When the Washington Wizards re-signed Bradley Beal in July, the team ensured that its two best players are locked up for at least two seasons after this one. Former University of Kentucky star John Wall will not be an unrestricted free agent until the summer of 2019. In other words, time isn’t bearing down on the Wizards and forcing them to make hasty decisions. They can let these players develop together, if they so desire.
But then again, Wall is 26 years old and entering his prime as one of the league’s top point guards. Washington missed the playoffs last season and failed to land a big-time difference-maker in free agency or trade over the summer. And while it’s still early in the 2016-17 season, with the team sitting at 2-5, the star guard does not look like a happy camper.
Wall has been ejected from his past two games, most recently for shoving Boston Celtics guard Marcus Smart to the floor late in a blowout in Washington’s favor. It came on the same day he was fined $25,000 for “inappropriate interaction” with a referee in the previous game.
Over the summer, the team awarded the richest contract in franchise history to Wall’s back-court running mate, despite the fact that Wall admitted that he and Beal “have a tendency to dislike each other on the court.” While some have suggested that that could eat at a player, Wall has said all the right things. He claims he doesn’t care about the financial gap between him and his younger, less accomplished teammate. In fact, Wall, a three-time all-star himself, has expressed a desire to see Beal make the All-Star team.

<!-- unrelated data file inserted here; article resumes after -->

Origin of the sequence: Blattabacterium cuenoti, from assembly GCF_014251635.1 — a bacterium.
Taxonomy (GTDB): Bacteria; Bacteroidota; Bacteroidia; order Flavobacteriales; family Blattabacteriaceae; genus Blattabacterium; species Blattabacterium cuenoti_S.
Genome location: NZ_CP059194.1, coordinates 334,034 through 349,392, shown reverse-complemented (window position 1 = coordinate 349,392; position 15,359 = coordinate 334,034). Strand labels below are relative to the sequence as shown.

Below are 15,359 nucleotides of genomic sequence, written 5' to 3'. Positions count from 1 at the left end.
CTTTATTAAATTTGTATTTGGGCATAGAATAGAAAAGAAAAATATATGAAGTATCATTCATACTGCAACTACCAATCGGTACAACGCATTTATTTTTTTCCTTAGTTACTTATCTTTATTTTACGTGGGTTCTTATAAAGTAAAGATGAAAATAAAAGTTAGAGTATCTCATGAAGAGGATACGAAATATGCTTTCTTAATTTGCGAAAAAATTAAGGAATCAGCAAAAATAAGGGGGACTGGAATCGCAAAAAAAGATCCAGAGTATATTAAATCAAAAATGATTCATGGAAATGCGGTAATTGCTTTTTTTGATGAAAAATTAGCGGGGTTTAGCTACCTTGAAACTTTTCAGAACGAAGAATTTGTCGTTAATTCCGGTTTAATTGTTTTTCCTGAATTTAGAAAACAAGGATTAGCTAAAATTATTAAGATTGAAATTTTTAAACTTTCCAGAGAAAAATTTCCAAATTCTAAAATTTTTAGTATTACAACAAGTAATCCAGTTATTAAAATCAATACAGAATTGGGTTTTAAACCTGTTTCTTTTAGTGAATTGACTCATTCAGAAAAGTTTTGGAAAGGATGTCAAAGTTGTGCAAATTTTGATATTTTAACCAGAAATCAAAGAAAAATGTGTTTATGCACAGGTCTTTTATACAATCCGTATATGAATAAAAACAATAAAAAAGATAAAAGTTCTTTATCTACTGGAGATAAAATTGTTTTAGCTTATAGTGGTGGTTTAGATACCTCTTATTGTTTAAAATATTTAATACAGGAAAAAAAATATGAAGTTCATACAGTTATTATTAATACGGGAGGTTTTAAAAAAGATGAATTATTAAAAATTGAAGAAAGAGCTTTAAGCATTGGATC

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It’s possible these two can work out their differences and lead the team to great heights together. Or the Wizards could dangle Beal, a rising star now under contract through the 2020-21 season, as trade bait for a star truly on Wall’s level — a guy who just so happens to be good friends with the Wizards’ franchise player.
We’re talking about the Sacramento Kings’ mercurial center, DeMarcus Cousins.
The fifth overall pick of the 2010 NBA Draft and a two-time All-Star, Cousins has averaged 20 or more points in each of the past four seasons and has 10.7 rebounds, 2.7 assists, 1.4 steals and 1.2 blocks per game for his career. He made the 2010-11 first-team all-rookie team and was a second-team All-NBA player the past two seasons. But he’s the most penalized big man since his rookie year (3.9 per game), and Sacramento has never won more than 33 games with him on the roster, typically mired with a sub-.400 win percentage. Perhaps a change would be best for both parties.
A report earlier this week from The Sporting News has the Kings quietly shopping Cousins but other teams finding their price too high and Cousins’s attitude to be a problem.